Article: Should I Settle or Take My Case to Trial?, Car Accident

Should I Settle or Take My Case to Trial?

When deciding what is best for you and your family after an accident, you will be faced with the question of whether to settle or go to trial. Less than 5 percent of cases are determined through a trial. The rest are settled out of court. Settling can help you sidestep the time-consuming litigation process. However, it is sometimes not possible for the parties to agree on a fair settlement. In these situations, a judge or jury will decide the case.

Here’s what you need to know.

What to expect when seeking a settlement

After an accident in which the other driver is wholly or partially at fault, you will file a claim with the other driver’s insurance company. The insurer will review the police report, medical records, and other submitted evidence. The insurance company may ask you to make a recorded statement and/or settle. Never take either of these actions without first consulting with an experienced personal injury attorney. The insurance company will always try to settle for the least amount possible. It is highly likely you are entitled to more compensation than the insurance company is offering.

An attorney will inform you of your legal options and determine the strength of your case. If you decide to use an attorney, he or she will conduct a thorough investigation. This includes obtaining the police report, photographs of the accident scene and damage, testimony from eye-witnesses, medical records, and more.

In some cases, the attorney will consult with accident reconstruction experts, manufacturing experts, and medical experts. He or she may subpoena video footage or evidence from the vehicle’s black box. Your attorney will also anticipate the opposing party’s potential lines of defense.

Your attorney will submit a demand package to the opposing party detailing your case, including liability and damages (injuries, medical bills, lost wages, pain and suffering, etc.). The opposing party will review the demand package and either reject it, accept it, or make a counteroffer. 

If the case is settled, you may be entitled to damages depending on the degree to which you and the other party or parties were at fault. For more information on what damages you may be awarded, read our detailed article here.

If the parties cannot reach an agreement, your attorney may work with you to file a lawsuit.

What to expect in a lawsuit

Before a trial, the attorneys of both parties will launch a discovery phase in which they seek even more information from each other. Often, a mediator – typically a current or former judge – holds informal proceedings between the parties in another attempt to reach an agreement.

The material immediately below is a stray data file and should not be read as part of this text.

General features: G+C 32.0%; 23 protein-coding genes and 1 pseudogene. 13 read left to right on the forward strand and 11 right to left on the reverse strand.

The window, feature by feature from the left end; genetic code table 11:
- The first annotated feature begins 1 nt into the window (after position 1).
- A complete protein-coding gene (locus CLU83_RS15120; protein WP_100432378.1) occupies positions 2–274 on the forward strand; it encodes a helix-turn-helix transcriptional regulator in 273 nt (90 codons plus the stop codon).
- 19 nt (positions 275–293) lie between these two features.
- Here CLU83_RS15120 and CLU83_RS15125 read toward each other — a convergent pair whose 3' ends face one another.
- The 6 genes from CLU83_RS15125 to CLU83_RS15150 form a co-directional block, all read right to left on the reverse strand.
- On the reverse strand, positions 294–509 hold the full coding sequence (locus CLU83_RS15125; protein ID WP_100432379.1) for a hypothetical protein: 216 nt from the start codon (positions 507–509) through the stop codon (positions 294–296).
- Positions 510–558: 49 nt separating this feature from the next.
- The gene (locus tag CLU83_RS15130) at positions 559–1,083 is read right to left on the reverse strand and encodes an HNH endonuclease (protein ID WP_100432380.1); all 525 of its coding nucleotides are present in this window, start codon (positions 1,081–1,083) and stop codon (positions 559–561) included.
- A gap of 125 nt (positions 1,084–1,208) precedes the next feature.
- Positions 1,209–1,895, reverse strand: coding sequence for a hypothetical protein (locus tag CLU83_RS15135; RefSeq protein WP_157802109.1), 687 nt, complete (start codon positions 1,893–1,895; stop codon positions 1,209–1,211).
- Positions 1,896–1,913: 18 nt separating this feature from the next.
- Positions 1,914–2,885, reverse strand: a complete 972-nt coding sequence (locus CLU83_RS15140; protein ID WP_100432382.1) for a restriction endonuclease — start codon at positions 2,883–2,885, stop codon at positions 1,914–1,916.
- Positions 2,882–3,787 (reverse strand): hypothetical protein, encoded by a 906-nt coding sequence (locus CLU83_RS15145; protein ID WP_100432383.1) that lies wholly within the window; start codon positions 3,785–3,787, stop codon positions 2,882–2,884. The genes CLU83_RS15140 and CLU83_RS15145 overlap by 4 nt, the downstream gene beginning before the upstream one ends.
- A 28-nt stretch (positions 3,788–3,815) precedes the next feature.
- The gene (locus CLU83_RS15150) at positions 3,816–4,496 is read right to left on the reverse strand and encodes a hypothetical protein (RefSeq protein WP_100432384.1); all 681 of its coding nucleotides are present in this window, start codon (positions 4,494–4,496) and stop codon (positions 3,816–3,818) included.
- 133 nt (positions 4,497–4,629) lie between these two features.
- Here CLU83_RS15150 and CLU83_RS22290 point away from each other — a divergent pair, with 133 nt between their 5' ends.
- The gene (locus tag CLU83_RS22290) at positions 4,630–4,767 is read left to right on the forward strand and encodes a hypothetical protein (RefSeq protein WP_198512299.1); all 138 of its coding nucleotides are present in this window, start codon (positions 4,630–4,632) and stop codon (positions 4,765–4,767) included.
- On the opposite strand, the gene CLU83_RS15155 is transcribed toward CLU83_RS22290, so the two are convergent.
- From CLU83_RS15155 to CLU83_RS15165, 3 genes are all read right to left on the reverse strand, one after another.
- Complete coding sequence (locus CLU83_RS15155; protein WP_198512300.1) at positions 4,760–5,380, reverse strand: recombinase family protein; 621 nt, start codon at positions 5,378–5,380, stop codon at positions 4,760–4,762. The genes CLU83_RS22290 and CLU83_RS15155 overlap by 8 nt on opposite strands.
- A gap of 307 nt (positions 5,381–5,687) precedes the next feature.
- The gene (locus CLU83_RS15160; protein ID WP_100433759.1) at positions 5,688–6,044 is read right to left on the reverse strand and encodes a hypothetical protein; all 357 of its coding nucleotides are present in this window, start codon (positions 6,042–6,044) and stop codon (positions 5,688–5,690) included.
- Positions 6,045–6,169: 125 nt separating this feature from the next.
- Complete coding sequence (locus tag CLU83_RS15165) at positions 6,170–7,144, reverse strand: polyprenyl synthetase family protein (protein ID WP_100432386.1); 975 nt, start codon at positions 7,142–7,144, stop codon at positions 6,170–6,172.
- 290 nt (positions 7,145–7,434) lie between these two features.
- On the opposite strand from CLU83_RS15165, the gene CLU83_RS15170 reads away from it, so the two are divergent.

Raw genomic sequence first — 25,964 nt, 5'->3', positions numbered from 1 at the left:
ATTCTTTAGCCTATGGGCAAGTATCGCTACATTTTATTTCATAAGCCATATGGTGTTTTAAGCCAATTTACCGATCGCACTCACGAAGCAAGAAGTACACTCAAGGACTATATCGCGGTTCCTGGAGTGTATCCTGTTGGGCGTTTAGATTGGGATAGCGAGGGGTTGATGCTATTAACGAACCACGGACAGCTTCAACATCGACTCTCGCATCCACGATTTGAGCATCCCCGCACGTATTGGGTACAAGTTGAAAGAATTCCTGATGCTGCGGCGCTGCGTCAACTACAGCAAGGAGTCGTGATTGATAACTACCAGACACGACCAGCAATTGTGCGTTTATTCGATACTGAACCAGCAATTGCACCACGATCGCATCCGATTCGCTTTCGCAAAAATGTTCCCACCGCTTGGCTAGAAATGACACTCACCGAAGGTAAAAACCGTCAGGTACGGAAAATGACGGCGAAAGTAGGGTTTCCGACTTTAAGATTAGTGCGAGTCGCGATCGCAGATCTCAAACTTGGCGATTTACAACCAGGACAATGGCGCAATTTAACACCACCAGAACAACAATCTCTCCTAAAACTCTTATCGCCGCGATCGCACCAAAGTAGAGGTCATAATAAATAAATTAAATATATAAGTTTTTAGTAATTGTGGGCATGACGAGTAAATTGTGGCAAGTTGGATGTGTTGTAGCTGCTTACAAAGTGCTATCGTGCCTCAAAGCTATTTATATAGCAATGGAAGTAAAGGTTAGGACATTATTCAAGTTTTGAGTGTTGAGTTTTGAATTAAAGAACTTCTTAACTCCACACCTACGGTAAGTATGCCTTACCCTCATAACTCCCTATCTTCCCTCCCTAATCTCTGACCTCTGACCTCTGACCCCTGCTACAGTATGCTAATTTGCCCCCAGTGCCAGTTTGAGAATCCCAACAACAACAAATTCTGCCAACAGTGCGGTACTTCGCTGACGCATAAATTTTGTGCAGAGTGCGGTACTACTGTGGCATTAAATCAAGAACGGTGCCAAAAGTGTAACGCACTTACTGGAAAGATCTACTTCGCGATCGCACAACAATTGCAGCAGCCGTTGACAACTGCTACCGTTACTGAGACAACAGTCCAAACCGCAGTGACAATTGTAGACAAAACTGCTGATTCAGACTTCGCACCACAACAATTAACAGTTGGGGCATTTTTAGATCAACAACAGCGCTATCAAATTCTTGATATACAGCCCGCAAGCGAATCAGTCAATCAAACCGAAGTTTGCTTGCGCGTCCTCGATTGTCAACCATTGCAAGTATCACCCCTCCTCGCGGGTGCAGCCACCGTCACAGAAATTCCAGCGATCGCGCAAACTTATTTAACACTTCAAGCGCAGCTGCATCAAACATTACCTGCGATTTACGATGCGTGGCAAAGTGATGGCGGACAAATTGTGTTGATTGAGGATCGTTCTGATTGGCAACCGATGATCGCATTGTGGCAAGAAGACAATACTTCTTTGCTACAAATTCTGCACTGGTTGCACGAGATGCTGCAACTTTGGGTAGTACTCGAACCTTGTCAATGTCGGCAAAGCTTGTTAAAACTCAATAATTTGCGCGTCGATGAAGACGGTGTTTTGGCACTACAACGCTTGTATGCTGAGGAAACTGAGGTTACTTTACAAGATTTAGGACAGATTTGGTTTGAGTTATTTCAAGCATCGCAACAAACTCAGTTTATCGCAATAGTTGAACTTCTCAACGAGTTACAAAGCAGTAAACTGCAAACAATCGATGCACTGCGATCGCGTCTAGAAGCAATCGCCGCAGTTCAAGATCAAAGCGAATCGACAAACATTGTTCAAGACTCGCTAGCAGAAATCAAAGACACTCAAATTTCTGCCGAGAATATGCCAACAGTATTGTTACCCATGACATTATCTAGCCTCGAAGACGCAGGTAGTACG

If mediation is still not successful, the case will go to trial. Usually, a jury will evaluate the evidence and make a determination. This is typically a time-consuming, labor-intensive, and stressful process. It can take a year or more for cases to even get to court. Trials are characterized by examinations and cross-examinations, which can be frustrating and draining. Trials are more public, which means your affairs will be known to more people, including the jury. In some cases, your character may be called into question.

While in most cases a jury may be inclined to offer a larger payout, this is never guaranteed. Personal injury cases are determined under common law. This means that in most cases, the jury will award only according to what the plaintiff is able to prove. The amount of compensation depends on how well the claimant is able to articulate his case. The defendant can tarnish or cast doubt on the testimony of a key witness, and this can damage the case. The compensation amount received is purely dependent on the discretion of the judge or jury.

Once a judge or jury makes a ruling, the losing side can choose to appeal. When this happens, the trial can drag on for years. In the meantime, having to pay your medical costs and other expenses out of pocket can be challenging.

An out-of-court settlement, on the other hand, can be wrapped up in a matter of days. In a settlement, the parties involved also have more room to negotiate. In addition, the details of the case and the settlement are kept private. Settling out of court can also be less costly for all parties.

Each case is different, so it is important to consult with an experienced personal injury attorney before deciding how to proceed. Personal injury attorneys are paid on a contingency basis, meaning they get a percentage of the settlement. The Lamber-Goodnow Personal Injury Legal Team offers free, no-obligation consultations for individuals involved in accidents. We get paid only when you get paid.

For more information on the steps in a legal case, read our detailed article here.

For more information on what to do after an auto accident to help build a strong case, read our article here.

#KC

 

xFREE Case Review